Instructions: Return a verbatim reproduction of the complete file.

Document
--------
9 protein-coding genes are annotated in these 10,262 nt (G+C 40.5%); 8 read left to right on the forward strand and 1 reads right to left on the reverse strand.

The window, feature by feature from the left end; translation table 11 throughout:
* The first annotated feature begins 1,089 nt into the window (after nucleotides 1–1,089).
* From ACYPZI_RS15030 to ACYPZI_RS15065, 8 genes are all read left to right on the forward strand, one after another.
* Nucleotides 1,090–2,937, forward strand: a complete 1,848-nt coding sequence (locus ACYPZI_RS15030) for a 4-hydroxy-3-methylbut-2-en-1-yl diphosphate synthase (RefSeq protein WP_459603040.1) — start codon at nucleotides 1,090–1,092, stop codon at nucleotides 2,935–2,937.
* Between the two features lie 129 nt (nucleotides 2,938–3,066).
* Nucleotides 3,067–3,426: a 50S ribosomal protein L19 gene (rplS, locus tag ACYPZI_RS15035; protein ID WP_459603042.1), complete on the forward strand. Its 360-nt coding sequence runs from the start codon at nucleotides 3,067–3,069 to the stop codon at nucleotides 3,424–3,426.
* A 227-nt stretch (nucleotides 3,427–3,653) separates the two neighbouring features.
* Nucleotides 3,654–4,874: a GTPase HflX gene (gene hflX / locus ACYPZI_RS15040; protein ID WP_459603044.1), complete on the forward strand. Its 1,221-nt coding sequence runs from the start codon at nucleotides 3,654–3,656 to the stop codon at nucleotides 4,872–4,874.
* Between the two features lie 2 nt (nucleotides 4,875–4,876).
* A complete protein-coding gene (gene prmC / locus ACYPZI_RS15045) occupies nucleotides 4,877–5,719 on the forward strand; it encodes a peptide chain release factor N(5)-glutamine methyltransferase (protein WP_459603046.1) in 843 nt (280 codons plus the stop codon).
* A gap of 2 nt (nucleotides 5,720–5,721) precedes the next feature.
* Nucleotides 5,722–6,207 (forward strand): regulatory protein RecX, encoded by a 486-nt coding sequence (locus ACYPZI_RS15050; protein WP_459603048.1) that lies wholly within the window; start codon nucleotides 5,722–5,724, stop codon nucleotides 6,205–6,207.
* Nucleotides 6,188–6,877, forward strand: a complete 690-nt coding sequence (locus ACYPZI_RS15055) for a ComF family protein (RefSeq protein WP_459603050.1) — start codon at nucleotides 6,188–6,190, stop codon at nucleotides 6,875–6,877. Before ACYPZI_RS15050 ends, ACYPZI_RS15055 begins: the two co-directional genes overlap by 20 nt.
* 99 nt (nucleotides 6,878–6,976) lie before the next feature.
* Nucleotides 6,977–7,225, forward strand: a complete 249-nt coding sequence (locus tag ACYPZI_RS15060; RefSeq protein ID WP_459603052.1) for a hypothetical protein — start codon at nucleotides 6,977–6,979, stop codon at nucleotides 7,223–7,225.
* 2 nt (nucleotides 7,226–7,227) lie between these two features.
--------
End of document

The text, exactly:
9 protein-coding genes are annotated in these 10,262 nt (G+C 40.5%); 8 read left to right on the forward strand and 1 reads right to left on the reverse strand.

The window, feature by feature from the left end; translation table 11 throughout:
* The first annotated feature begins 1,089 nt into the window (after nucleotides 1–1,089).
* From ACYPZI_RS15030 to ACYPZI_RS15065, 8 genes are all read left to right on the forward strand, one after another.
* Nucleotides 1,090–2,937, forward strand: a complete 1,848-nt coding sequence (locus ACYPZI_RS15030) for a 4-hydroxy-3-methylbut-2-en-1-yl diphosphate synthase (RefSeq protein WP_459603040.1) — start codon at nucleotides 1,090–1,092, stop codon at nucleotides 2,935–2,937.
* Between the two features lie 129 nt (nucleotides 2,938–3,066).
* Nucleotides 3,067–3,426: a 50S ribosomal protein L19 gene (rplS, locus tag ACYPZI_RS15035; protein ID WP_459603042.1), complete on the forward strand. Its 360-nt coding sequence runs from the start codon at nucleotides 3,067–3,069 to the stop codon at nucleotides 3,424–3,426.
* A 227-nt stretch (nucleotides 3,427–3,653) separates the two neighbouring features.
* Nucleotides 3,654–4,874: a GTPase HflX gene (gene hflX / locus ACYPZI_RS15040; protein ID WP_459603044.1), complete on the forward strand. Its 1,221-nt coding sequence runs from the start codon at nucleotides 3,654–3,656 to the stop codon at nucleotides 4,872–4,874.
* Between the two features lie 2 nt (nucleotides 4,875–4,876).
* A complete protein-coding gene (gene prmC / locus ACYPZI_RS15045) occupies nucleotides 4,877–5,719 on the forward strand; it encodes a peptide chain release factor N(5)-glutamine methyltransferase (protein WP_459603046.1) in 843 nt (280 codons plus the stop codon).
* A gap of 2 nt (nucleotides 5,720–5,721) precedes the next feature.
* Nucleotides 5,722–6,207 (forward strand): regulatory protein RecX, encoded by a 486-nt coding sequence (locus ACYPZI_RS15050; protein WP_459603048.1) that lies wholly within the window; start codon nucleotides 5,722–5,724, stop codon nucleotides 6,205–6,207.
* Nucleotides 6,188–6,877, forward strand: a complete 690-nt coding sequence (locus ACYPZI_RS15055) for a ComF family protein (RefSeq protein WP_459603050.1) — start codon at nucleotides 6,188–6,190, stop codon at nucleotides 6,875–6,877. Before ACYPZI_RS15050 ends, ACYPZI_RS15055 begins: the two co-directional genes overlap by 20 nt.
* 99 nt (nucleotides 6,878–6,976) lie before the next feature.
* Nucleotides 6,977–7,225, forward strand: a complete 249-nt coding sequence (locus tag ACYPZI_RS15060; RefSeq protein ID WP_459603052.1) for a hypothetical protein — start codon at nucleotides 6,977–6,979, stop codon at nucleotides 7,223–7,225.
* 2 nt (nucleotides 7,226–7,227) lie between these two features.